As school starts this fall, few are as anxious as 19-year-old Jaycob Hultburg to hit the books. For him, the school year will start Aug. 21 as he starts technical school to become an auto mechanic.
But the road back to school, and the path to a new life, started about a year ago and is mired in personal tragedy, punctuated by personal triumph and a year no one would ever want to experience.
“I am feeling a lot better. I am basically done with rehab and now I am going to go through school,” Hultburg said.
When The Kansan first met Hultburg, he was in Nebraska trying to recover from a brain injury and mired in a fight with workman's comp insurance.
His story is a tragic one. While working his job at the Harvey County Detention Center Sept. 24, 2016, Hultburg suffered an injury. He had been working at the jail for about three months before the incident occurred. No one who knows what happened in the jail that day is talking, and few know what really happened. All that is really known is he fell, and severely injured his head.
In the hours after his hospital admittance, his family was preparing for the worst. Doctors were telling the family to not expect him to ever walk or speak again. At one point the family was planning his funeral — the prognosis from doctors was just that dire.
But doctors didn't figure on the fight in Hultburg. With each move to a new treatment center, each new piece of therapy, there has been that fight — and Hultburg has been overcoming the long odds.
Hultburg was in a coma for about a month, then went to Nebraska for treatment. He spent a month at one treatment facility, before being transferred to another. His treatment in Nebraska was about $1,000 per day.
“It was intense, and he made huge strides,” said Jane Crawford, a member of his family and his legal guardian while he was a minor. “He was on Kansas Medicaid, because at under 19 he was still considered a child and that was what I could get him on on an emergency basis.”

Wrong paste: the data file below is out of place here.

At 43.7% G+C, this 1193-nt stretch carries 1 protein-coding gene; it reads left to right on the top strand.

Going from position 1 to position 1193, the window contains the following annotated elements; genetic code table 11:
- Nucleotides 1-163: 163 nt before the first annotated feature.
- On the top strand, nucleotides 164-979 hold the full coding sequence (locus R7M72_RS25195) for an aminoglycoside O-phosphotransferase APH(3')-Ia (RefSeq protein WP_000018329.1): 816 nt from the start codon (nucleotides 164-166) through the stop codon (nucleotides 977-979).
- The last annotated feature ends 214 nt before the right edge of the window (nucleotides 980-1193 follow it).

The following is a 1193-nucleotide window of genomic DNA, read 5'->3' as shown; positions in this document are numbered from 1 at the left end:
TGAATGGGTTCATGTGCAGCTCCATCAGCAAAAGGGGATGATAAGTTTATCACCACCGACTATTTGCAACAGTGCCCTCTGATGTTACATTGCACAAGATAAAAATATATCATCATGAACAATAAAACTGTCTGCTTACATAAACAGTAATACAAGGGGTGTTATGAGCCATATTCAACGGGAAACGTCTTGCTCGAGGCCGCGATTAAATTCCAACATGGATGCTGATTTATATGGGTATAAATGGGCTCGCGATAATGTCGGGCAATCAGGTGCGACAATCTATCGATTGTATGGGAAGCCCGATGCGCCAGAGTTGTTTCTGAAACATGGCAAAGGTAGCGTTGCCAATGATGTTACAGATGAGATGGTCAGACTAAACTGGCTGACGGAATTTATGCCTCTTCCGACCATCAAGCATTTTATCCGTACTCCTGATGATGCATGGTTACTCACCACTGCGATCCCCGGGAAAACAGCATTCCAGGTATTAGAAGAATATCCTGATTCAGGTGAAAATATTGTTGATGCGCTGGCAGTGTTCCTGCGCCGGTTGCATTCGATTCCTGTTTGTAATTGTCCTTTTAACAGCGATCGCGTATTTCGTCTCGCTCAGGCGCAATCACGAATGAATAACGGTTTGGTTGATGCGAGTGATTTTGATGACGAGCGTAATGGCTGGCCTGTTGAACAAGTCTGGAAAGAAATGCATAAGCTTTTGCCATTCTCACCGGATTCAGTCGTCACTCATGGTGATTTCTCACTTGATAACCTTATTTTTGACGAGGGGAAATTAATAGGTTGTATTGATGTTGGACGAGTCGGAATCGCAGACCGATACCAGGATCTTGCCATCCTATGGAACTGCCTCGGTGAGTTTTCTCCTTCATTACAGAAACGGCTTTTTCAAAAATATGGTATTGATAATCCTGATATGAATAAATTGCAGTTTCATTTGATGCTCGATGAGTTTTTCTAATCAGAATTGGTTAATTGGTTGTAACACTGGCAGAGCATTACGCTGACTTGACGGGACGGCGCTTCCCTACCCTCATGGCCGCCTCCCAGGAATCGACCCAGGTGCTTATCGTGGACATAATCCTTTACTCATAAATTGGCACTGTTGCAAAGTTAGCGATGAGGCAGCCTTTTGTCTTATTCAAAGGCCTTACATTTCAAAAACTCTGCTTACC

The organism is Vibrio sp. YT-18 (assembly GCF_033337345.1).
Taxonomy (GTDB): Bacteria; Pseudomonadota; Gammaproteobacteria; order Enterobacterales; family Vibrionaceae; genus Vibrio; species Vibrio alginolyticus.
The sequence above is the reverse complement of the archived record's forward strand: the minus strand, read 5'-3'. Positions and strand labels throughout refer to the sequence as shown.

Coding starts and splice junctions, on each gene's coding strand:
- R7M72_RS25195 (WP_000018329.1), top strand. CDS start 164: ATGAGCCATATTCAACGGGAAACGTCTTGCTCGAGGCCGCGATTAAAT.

He came back to Kansas around Christmas of 2016. He was wearing a helmet while doing outpatient rehab for his injury. He went through speech therapy, physical therapy and occupational therapy. He underwent surgery in January to repair his skull.
This year, he was finally discharged by his neurosurgeon.
But there are lingering effects.
“I have to go to a chiropractor every week because my spine is out of whack,” Hultburg said. “The memory loss is terrible.”
Much of his childhood is not something he remembers, and recent holidays are foggy as well.
“It would be nice if I could remember names,” Hultburg said.
That fight with insurance continues, and has moved into court. A pair of hearings have been postponed, with no new dates in sight as his family fights with Cornerstone Risk Management, a company that administrates workman's compensation insurance for Harvey County.
Harvey County administrators would not comment about the claim, only stating that it is a personnel issue that is ongoing.
“I have very high hopes that it will still be settled in Jaycob's favor,” Crawford said.
“I feel like I should get what I deserve,” Hultburg said. “After being in a coma for a month and spending two months in Nebraska. … If the injury would not have happened I would still be working. Beside that, I would probably be on a death bed.”
Through state provided vocational rehab training, and his high school history, he settled on pursuing a career as an automotive mechanic. It's not something totally new to him, as he studied some of that while in high school, actually earning a partial scholarship to college to study in the field.
“He had a fork in the road after graduation,” Crawford said. “After graduation, it was 'which one?' He chose the other first.”
That, however, just was not his dream. Working at the jail was. Hultberg told The Kansan he was in kindergarten when he realized what he wanted to do with his life. A fireman visited his elementary school, and it was during that visit he began to dream of being a first responder.
After he graduated from high school, he joined a volunteer fire department in Galva. He served there for about three months before getting a job at the detention center. He told The Kansan his plan was to work at the detention center until he turned 21, and then to try and get a job as a patrolman.
He worked there for about three months before that fateful day when he wound up in the hospital with a brain bleed and a fractured skull.
Hultburg fell, and there is little to no information publicly available about what happened. Litigation with an attorney is ongoing.
After being gone from work for more than 30 days, his employment was terminated by the county. That led to the loss of his medical insurance. The county allows for up to 30 days of unpaid leave for employees prior to the employee being terminated.
He now has a new plan, and a new future ahead.
“I want to work with a (car) dealership for a couple of years and then get my own shop,” Hultburg said.
“I tell him 'you got through what you got through, now everything else is a piece of cake,'” Crawford said.